Jim Butcher (Changes (The Dresden Files, #12))
...Whilst on board the Beagle I was quite orthodox, and I remember being heartily laughed at by several of the officers... for quoting the Bible as an unanswerable authority on some point of morality... But I had gradually come by this time, i.e., 1836 to 1839, to see that the Old Testament from its manifestly false history of the world, with the Tower of Babel, the rainbow at sign, &c., &c., and from its attributing to God the feelings of a revengeful tyrant, was no more to be trusted than the sacred books of the Hindoos, or the beliefs of any barbarian. ...By further reflecting that the clearest evidence would be requisite to make any sane man believe in the miracles by which Christianity is supported, (and that the more we know of the fixed laws of nature the more incredible do miracles become), that the men at that time were ignorant and credulous to a degree almost uncomprehensible by us, that the Gospels cannot be proved to have been written simultaneously with the events, that they differ in many important details, far too important, as it seemed to me, to be admitted as the usual inaccuracies of eyewitnesses; by such reflections as these, which I give not as having the least novelty or value, but as they influenced me, I gradually came to disbelieve in Christianity as a divine revelation. The fact that many false religions have spread over large portions of the earth like wild-fire had some weight with me. Beautiful as is the morality of the New Testament, it can be hardly denied that its perfection depends in part on the interpretation which we now put on metaphors and allegories. But I was very unwilling to give up my belief... Thus disbelief crept over me at a very slow rate, but was at last complete. The rate was so slow that I felt no distress, and have never since doubted even for a single second that my conclusion was correct. I can indeed hardly see how anyone ought to wish Christianity to be true; for if so the plain language of the text seems to show that the men who do not believe, and this would include my Father, Brother and almost all of my friends, will be everlastingly punished. And this is a damnable doctrine.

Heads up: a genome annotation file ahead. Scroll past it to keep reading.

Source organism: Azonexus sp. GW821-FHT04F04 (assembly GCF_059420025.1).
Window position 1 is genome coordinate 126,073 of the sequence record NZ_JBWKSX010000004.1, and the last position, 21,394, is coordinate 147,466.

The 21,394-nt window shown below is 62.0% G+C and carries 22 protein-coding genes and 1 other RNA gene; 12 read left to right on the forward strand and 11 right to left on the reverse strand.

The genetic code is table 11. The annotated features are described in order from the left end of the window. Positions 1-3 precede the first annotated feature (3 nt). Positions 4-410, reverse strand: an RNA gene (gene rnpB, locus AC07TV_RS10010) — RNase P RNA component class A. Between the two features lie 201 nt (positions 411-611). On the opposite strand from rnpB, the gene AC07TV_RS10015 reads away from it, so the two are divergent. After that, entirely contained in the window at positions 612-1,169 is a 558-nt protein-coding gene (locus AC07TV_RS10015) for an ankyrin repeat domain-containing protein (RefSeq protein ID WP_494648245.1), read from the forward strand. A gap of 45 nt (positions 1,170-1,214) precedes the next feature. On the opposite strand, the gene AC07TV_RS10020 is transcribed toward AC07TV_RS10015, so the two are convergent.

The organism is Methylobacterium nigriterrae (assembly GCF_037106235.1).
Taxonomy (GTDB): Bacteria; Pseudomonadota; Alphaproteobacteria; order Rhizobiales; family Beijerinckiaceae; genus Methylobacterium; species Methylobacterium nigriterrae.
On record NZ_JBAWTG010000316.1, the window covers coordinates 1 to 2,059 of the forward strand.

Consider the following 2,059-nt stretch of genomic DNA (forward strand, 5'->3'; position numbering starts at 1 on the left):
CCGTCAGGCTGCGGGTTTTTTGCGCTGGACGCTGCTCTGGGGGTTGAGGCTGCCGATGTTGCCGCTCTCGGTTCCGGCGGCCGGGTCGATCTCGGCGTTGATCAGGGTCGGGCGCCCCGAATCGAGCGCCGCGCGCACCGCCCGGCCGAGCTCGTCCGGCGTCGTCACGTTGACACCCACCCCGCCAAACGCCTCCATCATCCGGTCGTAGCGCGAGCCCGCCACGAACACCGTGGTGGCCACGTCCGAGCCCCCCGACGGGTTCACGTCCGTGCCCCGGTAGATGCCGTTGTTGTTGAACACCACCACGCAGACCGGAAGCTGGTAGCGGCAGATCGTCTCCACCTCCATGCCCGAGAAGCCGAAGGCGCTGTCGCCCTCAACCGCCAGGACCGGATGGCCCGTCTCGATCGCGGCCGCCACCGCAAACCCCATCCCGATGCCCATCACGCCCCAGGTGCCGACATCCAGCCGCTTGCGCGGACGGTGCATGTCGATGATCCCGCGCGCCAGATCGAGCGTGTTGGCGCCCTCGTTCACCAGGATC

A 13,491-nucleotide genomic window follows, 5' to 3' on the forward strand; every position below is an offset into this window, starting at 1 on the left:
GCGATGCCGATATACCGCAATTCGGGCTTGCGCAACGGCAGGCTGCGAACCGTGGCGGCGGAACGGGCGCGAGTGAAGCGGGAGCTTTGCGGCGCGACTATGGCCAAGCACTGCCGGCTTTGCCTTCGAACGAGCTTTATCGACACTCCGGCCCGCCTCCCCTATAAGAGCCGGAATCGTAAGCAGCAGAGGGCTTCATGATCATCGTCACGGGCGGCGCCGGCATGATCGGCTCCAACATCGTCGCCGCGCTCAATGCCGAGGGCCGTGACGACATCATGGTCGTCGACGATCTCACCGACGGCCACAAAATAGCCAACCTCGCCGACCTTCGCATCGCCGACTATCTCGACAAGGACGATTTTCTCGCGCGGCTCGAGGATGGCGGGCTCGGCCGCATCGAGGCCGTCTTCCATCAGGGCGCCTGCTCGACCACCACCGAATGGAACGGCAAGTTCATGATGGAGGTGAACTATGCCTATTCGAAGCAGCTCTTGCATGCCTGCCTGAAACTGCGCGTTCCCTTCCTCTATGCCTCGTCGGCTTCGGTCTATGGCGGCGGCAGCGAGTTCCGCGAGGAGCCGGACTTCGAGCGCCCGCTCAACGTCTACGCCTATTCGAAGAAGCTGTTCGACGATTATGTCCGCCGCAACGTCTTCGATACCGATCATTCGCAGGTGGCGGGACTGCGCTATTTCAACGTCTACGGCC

Charles Darwin (The Autobiography of Charles Darwin, 1809–82)